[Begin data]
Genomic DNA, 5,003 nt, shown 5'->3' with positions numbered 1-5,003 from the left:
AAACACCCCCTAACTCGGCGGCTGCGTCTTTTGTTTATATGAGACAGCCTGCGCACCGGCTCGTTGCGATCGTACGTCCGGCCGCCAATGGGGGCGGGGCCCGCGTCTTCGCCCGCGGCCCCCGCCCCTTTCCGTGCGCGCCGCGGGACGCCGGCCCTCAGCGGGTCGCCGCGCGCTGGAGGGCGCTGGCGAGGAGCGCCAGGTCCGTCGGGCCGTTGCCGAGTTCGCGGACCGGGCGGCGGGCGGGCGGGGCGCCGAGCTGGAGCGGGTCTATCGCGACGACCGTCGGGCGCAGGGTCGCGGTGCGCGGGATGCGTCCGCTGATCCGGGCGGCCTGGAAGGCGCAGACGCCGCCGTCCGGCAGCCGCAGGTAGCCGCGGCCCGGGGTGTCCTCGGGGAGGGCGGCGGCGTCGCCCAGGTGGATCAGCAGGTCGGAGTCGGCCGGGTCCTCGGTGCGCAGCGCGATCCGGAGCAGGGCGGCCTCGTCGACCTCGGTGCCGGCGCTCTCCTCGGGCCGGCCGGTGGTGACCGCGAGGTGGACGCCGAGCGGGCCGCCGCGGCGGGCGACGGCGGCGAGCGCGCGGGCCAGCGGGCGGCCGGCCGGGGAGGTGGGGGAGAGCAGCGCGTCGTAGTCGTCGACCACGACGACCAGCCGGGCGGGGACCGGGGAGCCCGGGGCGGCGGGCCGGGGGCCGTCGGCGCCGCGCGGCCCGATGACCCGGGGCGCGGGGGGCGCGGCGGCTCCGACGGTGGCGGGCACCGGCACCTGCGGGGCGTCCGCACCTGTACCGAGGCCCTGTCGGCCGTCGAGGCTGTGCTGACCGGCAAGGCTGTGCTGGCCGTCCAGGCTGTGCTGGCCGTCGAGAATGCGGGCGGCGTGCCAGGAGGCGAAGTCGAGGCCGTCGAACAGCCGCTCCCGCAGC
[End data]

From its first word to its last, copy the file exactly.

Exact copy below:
Genomic DNA, 5,003 nt, shown 5'->3' with positions numbered 1-5,003 from the left:
AAACACCCCCTAACTCGGCGGCTGCGTCTTTTGTTTATATGAGACAGCCTGCGCACCGGCTCGTTGCGATCGTACGTCCGGCCGCCAATGGGGGCGGGGCCCGCGTCTTCGCCCGCGGCCCCCGCCCCTTTCCGTGCGCGCCGCGGGACGCCGGCCCTCAGCGGGTCGCCGCGCGCTGGAGGGCGCTGGCGAGGAGCGCCAGGTCCGTCGGGCCGTTGCCGAGTTCGCGGACCGGGCGGCGGGCGGGCGGGGCGCCGAGCTGGAGCGGGTCTATCGCGACGACCGTCGGGCGCAGGGTCGCGGTGCGCGGGATGCGTCCGCTGATCCGGGCGGCCTGGAAGGCGCAGACGCCGCCGTCCGGCAGCCGCAGGTAGCCGCGGCCCGGGGTGTCCTCGGGGAGGGCGGCGGCGTCGCCCAGGTGGATCAGCAGGTCGGAGTCGGCCGGGTCCTCGGTGCGCAGCGCGATCCGGAGCAGGGCGGCCTCGTCGACCTCGGTGCCGGCGCTCTCCTCGGGCCGGCCGGTGGTGACCGCGAGGTGGACGCCGAGCGGGCCGCCGCGGCGGGCGACGGCGGCGAGCGCGCGGGCCAGCGGGCGGCCGGCCGGGGAGGTGGGGGAGAGCAGCGCGTCGTAGTCGTCGACCACGACGACCAGCCGGGCGGGGACCGGGGAGCCCGGGGCGGCGGGCCGGGGGCCGTCGGCGCCGCGCGGCCCGATGACCCGGGGCGCGGGGGGCGCGGCGGCTCCGACGGTGGCGGGCACCGGCACCTGCGGGGCGTCCGCACCTGTACCGAGGCCCTGTCGGCCGTCGAGGCTGTGCTGACCGGCAAGGCTGTGCTGGCCGTCCAGGCTGTGCTGGCCGTCGAGAATGCGGGCGGCGTGCCAGGAGGCGAAGTCGAGGCCGTCGAACAGCCGCTCCCGCAGC